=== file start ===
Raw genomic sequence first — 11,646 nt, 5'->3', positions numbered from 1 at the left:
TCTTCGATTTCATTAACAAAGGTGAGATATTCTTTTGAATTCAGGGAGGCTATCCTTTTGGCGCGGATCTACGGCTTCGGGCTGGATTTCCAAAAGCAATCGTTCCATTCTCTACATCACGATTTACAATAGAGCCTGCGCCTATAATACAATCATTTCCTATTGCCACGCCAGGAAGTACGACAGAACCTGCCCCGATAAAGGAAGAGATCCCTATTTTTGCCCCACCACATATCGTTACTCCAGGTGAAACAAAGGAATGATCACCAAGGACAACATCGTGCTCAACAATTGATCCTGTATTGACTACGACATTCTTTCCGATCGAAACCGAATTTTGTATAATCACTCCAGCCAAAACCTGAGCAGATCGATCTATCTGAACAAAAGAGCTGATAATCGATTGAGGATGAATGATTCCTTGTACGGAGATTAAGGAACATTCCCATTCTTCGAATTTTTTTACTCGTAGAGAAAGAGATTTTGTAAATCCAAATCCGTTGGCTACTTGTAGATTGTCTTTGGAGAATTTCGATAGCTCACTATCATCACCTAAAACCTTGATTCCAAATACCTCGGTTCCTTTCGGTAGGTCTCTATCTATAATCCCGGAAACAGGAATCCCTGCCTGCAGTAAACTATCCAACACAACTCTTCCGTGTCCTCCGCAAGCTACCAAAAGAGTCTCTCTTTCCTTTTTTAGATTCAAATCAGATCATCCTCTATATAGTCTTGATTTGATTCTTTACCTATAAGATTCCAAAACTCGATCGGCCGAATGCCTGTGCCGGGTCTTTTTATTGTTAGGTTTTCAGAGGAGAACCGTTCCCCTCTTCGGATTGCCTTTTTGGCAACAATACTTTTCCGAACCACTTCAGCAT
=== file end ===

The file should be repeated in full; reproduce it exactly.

Raw genomic sequence first — 11,646 nt, 5'->3', positions numbered from 1 at the left:
TCTTCGATTTCATTAACAAAGGTGAGATATTCTTTTGAATTCAGGGAGGCTATCCTTTTGGCGCGGATCTACGGCTTCGGGCTGGATTTCCAAAAGCAATCGTTCCATTCTCTACATCACGATTTACAATAGAGCCTGCGCCTATAATACAATCATTTCCTATTGCCACGCCAGGAAGTACGACAGAACCTGCCCCGATAAAGGAAGAGATCCCTATTTTTGCCCCACCACATATCGTTACTCCAGGTGAAACAAAGGAATGATCACCAAGGACAACATCGTGCTCAACAATTGATCCTGTATTGACTACGACATTCTTTCCGATCGAAACCGAATTTTGTATAATCACTCCAGCCAAAACCTGAGCAGATCGATCTATCTGAACAAAAGAGCTGATAATCGATTGAGGATGAATGATTCCTTGTACGGAGATTAAGGAACATTCCCATTCTTCGAATTTTTTTACTCGTAGAGAAAGAGATTTTGTAAATCCAAATCCGTTGGCTACTTGTAGATTGTCTTTGGAGAATTTCGATAGCTCACTATCATCACCTAAAACCTTGATTCCAAATACCTCGGTTCCTTTCGGTAGGTCTCTATCTATAATCCCGGAAACAGGAATCCCTGCCTGCAGTAAACTATCCAACACAACTCTTCCGTGTCCTCCGCAAGCTACCAAAAGAGTCTCTCTTTCCTTTTTTAGATTCAAATCAGATCATCCTCTATATAGTCTTGATTTGATTCTTTACCTATAAGATTCCAAAACTCGATCGGCCGAATGCCTGTGCCGGGTCTTTTTATTGTTAGGTTTTCAGAGGAGAACCGTTCCCCTCTTCGGATTGCCTTTTTGGCAACAATACTTTTCCGAACCACTTCAGCAT